Here Are The Albums You Said Changed Your Life
The question: What album changed changed your life?.
Listeners called in to share the albums that had deeply affected them, and we’ve heard from more of you since then.
Why now? Well, the start of any new year prompts a lot of us to make resolutions, committing to change our lives. So with 2023 just around the corner, we’re sharing what we heard from you about your most life-changing albums and you'll also see what some of our colleagues had to say about their's.
We hope they’ll give you the inspiration you need.
Hill of Thieves, Cara Dillon, 2008: After losing my fourth daughter at birth and grieving, in deep distress, I found this album by chance and clung to it. I listened to it so many times, a lifeline out of the darkness. It was hope in audio form. — Anne Hamilton
Love (self-titled), 1966: My dad used it as a way to bridge our music preferences. It became a means of communication in which he referenced specific songs to convey his feelings when he had a hard time doing so directly. — Katy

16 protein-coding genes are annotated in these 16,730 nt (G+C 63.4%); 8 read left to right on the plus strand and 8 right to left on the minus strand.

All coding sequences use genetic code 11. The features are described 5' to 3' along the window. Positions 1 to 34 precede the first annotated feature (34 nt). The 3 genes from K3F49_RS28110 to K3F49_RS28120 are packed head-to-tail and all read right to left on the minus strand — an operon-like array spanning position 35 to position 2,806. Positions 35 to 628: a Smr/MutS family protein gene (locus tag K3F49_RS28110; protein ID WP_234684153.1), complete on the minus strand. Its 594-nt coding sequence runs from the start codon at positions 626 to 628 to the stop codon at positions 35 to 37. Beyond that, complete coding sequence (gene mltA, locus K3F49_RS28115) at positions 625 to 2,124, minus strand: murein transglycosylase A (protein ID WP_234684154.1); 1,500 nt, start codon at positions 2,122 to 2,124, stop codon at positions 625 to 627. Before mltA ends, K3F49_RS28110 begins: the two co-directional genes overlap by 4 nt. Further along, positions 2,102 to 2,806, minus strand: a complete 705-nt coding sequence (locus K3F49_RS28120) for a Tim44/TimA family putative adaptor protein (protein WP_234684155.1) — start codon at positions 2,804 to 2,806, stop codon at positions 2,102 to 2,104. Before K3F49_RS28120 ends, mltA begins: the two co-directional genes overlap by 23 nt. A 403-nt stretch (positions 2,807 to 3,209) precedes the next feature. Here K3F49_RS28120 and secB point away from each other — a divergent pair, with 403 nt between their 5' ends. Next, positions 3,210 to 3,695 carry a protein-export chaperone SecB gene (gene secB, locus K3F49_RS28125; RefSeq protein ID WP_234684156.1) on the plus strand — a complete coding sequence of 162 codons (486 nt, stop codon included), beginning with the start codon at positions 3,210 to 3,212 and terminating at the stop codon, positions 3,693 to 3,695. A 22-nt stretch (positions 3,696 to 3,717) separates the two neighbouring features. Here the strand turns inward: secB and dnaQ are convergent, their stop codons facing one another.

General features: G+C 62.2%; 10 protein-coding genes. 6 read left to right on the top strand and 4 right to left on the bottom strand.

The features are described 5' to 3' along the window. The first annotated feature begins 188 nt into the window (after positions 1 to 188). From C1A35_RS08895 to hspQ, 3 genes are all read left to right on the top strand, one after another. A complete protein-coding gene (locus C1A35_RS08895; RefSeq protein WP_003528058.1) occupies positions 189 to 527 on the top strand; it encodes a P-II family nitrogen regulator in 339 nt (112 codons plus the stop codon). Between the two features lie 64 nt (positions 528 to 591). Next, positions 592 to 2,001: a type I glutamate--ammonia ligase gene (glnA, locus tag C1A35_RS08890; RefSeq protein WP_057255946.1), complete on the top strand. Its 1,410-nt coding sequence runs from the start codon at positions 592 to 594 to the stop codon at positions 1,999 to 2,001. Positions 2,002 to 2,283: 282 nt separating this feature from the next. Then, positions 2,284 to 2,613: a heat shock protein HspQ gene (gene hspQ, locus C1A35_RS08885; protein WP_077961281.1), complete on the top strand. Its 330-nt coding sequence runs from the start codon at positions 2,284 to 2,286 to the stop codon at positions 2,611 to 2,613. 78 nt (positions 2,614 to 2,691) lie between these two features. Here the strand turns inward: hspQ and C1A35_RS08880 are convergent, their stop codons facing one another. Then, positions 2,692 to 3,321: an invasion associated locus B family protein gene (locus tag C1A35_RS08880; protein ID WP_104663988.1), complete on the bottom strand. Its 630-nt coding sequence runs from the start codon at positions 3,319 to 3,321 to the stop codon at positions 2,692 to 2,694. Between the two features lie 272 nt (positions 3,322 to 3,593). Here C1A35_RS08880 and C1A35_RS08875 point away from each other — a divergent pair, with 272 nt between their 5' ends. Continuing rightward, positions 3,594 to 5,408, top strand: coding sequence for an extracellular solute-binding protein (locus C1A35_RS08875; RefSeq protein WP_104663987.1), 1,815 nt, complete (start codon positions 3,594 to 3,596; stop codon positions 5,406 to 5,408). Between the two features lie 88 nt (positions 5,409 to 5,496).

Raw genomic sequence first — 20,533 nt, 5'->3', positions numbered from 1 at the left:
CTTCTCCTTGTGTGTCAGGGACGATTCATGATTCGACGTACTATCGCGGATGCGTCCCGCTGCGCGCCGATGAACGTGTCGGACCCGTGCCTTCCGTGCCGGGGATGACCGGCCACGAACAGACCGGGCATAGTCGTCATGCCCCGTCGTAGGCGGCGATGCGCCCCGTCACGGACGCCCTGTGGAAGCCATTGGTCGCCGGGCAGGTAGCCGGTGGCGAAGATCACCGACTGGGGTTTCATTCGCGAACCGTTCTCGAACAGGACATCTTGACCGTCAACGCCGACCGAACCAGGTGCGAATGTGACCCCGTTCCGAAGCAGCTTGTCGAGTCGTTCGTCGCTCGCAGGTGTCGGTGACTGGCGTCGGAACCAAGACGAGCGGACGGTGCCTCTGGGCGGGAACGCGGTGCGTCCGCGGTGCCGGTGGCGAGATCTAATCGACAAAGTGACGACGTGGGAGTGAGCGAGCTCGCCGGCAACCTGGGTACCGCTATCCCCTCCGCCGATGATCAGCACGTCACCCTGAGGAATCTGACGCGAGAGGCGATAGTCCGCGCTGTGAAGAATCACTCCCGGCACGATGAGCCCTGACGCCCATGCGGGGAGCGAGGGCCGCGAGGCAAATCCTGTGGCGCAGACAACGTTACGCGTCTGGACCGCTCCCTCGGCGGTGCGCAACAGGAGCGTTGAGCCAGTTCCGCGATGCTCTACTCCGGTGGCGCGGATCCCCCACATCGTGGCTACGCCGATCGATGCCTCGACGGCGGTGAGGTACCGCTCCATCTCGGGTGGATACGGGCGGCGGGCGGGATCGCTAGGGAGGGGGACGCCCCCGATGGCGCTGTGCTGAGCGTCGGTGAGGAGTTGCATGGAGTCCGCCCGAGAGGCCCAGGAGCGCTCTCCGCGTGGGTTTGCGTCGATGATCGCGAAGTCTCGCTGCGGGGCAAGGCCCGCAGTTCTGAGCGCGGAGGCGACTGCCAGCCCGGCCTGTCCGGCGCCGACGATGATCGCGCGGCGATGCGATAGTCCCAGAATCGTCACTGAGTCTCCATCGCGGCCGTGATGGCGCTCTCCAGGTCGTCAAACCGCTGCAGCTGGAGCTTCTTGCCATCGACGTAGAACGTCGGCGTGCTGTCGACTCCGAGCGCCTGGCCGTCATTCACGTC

The Modern Lovers (self-titled), 1976: The first Modern Lovers album showed me there was music beyond what corporations and status quo could offer that was unique, melodic, original, intelligent, passionate, and that there was still room for individual artistic expression. — Thomas Thieme
Use Your Illusion II, Guns N' Roses, 1991: Use Your Illusion II was the soundtrack to my teen years and has followed me through life into my 40s. It’s probably cliché to say, but the overall tone/mood of the album pretty much mirrored my own feelings about the world around me. — Kevin
The World of Pete Seeger (compilation), 1972: [This album] was perpetually on my family’s turntable at home. I learned right from wrong, love for humanity, musical genius, and how passionate music can be from this album. Decades later, it’s still my #1. — Rabbi Jonathan D. Klein